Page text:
Compute

Jumping into compute, we should see a mix of results here, with some tests favoring the GK110 based GTX 780’s more compute capable design, while other tests will punish it for not being a fast FP64 card like GTX Titan.

As always we'll start with our DirectCompute game example, Civilization V, which uses DirectCompute to decompress textures on the fly. Civ V includes a sub-benchmark that exclusively tests the speed of their texture decompression algorithm by repeatedly decompressing the textures required for one of the game’s leader scenes.  While DirectCompute is used in many games, this is one of the only games with a benchmark that can isolate the use of DirectCompute and its resulting performance.

Civilization V’s DirectCompute performance is looking increasingly maxed out at the high end. At 402fps the GTX 780 may as well be tied with GTX Titan. On the other hand it’s a reminder that while we don’t always see NVIDIA do well in our more pure compute tests, it can deliver where it matters for games with DirectCompute.

Our next benchmark is LuxMark2.0, the official benchmark of SmallLuxGPU 2.0. SmallLuxGPU is an OpenCL accelerated ray tracer that is part of the larger LuxRender suite. Ray tracing has become a stronghold for GPUs in recent years as ray tracing maps well to GPU pipelines, allowing artists to render scenes much more quickly than with CPUs alone.

NVIDIA has never done well at LuxMark, and GTX 780 won’t change that. It’s greatly faster than GTX 680 and that’s about it. Kepler parts, including GK110, continue to have trouble with our OpenCL benchmarks, as evidenced by the fact that GTX 780 doesn’t beat GTX 580 by nearly as much as the generational improvements should lead to. GK110 is a strong compute GPU, but not in ways that LuxMark is going to benefit.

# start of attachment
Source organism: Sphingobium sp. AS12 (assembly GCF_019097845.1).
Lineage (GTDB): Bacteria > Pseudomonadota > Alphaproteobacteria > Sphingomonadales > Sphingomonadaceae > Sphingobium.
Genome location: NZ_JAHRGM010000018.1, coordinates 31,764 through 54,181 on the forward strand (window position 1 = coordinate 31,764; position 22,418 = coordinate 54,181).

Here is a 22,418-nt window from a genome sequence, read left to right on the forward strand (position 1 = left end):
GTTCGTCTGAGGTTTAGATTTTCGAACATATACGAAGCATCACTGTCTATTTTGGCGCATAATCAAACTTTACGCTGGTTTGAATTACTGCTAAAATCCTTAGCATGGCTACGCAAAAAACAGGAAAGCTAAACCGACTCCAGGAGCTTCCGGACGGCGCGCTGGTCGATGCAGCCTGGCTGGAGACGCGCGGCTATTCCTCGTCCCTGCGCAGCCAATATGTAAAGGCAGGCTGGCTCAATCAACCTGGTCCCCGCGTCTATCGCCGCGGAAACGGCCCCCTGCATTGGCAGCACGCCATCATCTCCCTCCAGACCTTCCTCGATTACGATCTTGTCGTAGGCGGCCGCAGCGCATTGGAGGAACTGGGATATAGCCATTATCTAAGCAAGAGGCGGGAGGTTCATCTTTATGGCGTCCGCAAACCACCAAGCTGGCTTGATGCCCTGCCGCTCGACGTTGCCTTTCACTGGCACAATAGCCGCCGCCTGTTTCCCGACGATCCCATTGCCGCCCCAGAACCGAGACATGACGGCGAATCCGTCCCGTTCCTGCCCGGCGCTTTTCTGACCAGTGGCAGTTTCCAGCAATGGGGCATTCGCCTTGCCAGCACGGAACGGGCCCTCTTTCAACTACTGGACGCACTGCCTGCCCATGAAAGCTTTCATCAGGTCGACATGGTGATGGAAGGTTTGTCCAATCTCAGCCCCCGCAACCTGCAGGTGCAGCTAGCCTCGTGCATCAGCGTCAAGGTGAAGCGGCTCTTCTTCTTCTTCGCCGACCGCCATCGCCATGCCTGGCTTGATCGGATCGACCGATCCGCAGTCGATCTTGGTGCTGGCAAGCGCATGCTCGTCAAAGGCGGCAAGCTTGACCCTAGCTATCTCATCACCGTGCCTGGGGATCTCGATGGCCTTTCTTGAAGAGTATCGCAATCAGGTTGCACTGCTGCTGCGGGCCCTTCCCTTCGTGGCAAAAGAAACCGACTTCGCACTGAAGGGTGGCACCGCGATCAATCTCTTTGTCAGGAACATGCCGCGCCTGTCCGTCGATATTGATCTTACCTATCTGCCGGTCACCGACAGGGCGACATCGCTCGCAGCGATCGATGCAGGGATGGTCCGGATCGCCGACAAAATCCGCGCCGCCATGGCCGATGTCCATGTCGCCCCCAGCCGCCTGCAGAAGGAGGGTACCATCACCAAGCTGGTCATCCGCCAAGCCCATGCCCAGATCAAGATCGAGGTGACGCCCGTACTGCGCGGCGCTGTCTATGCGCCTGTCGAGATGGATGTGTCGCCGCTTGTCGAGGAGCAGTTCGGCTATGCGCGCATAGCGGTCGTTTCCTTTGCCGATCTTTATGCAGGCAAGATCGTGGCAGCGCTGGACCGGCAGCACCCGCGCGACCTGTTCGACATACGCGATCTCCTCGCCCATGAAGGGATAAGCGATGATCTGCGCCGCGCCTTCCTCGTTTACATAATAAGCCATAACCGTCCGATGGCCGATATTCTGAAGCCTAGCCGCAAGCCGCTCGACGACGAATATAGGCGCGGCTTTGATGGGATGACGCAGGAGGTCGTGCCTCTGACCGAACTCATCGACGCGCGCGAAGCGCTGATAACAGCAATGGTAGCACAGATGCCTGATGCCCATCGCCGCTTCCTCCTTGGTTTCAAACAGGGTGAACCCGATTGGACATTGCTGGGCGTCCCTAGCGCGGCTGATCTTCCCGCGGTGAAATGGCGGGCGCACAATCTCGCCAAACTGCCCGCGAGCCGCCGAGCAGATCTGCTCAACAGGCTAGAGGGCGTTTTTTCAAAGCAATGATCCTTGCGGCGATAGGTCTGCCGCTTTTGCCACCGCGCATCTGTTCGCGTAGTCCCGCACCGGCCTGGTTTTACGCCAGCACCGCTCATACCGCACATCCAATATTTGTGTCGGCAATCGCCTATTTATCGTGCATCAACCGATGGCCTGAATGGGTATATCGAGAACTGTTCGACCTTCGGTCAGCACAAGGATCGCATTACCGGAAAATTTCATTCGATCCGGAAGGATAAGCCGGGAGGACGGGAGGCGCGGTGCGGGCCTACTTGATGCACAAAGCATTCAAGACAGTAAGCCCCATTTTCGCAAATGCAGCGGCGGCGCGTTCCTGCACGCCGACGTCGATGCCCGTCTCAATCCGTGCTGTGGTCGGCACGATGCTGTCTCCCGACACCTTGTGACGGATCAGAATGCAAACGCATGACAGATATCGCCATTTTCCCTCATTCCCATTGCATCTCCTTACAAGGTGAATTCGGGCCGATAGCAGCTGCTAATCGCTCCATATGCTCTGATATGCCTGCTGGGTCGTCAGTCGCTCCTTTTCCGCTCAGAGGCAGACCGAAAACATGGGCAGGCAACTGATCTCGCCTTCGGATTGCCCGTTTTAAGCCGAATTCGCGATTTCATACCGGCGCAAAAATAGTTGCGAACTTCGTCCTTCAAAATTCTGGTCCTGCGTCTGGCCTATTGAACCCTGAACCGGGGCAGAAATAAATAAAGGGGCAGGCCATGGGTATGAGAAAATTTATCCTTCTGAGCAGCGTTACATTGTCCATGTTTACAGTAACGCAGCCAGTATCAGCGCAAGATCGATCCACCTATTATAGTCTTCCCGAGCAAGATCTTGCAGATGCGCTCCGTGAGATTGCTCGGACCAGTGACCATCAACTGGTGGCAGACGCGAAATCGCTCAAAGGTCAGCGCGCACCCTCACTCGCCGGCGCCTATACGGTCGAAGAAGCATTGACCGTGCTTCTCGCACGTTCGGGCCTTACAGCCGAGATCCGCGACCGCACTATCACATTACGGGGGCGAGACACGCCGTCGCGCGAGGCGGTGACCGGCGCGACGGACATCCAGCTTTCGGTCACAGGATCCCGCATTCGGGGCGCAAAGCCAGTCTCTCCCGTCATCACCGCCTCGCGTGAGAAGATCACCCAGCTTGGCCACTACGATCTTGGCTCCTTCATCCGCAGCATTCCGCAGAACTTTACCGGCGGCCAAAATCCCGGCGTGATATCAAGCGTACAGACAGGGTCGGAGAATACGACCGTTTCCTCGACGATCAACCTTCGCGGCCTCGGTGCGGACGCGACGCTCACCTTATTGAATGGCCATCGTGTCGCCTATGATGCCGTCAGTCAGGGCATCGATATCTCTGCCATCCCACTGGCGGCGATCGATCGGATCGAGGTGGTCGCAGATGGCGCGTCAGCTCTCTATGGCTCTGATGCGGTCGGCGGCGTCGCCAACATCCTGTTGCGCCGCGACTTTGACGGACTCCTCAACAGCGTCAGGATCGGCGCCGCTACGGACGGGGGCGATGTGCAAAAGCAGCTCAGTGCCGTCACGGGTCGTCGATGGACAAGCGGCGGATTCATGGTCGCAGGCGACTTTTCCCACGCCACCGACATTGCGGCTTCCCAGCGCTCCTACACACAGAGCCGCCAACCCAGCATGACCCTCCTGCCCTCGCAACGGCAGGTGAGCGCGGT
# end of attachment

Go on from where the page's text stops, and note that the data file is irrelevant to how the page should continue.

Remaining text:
Our 3rd benchmark set comes from CLBenchmark 1.1. CLBenchmark contains a number of subtests; we’re focusing on the most practical of them, the computer vision test and the fluid simulation test. The former being a useful proxy for computer imaging tasks where systems are required to parse images and identify features (e.g. humans), while fluid simulations are common in professional graphics work and games alike.

GTX 780 still struggles some at compute with CLBenchmark, but less so than with LuxMark. 7970GE is the clear winner here in both tests, while GTX 780 stays remarkably close to GTX Titan in performance. The fluid simulation in particular makes GTX 780 look good on a generational basis, more than doubling GTX 580’s performance.

Moving on, our 4th compute benchmark is FAHBench, the official Folding @ Home benchmark. Folding @ Home is the popular Stanford-backed research and distributed computing initiative that has work distributed to millions of volunteer computers over the internet, each of which is responsible for a tiny slice of a protein folding simulation. FAHBench can test both single precision and double precision floating point performance, with single precision being the most useful metric for most consumer cards due to their low double precision performance. Each precision has two modes, explicit and implicit, the difference being whether water atoms are included in the simulation, which adds quite a bit of work and overhead. This is another OpenCL test, as Folding @ Home has moved exclusively to OpenCL this year with FAHCore 17.

The Folding@Home group recently pushed out a major core update(FAHBench 1.2.0), which we’ve rerun on a number of cards and is reflected in our results. Unfortunately this version also broke single precision implicit on AMD GPUs and AMD’s latest drivers, so we only have NVIDIA GPUs for that section.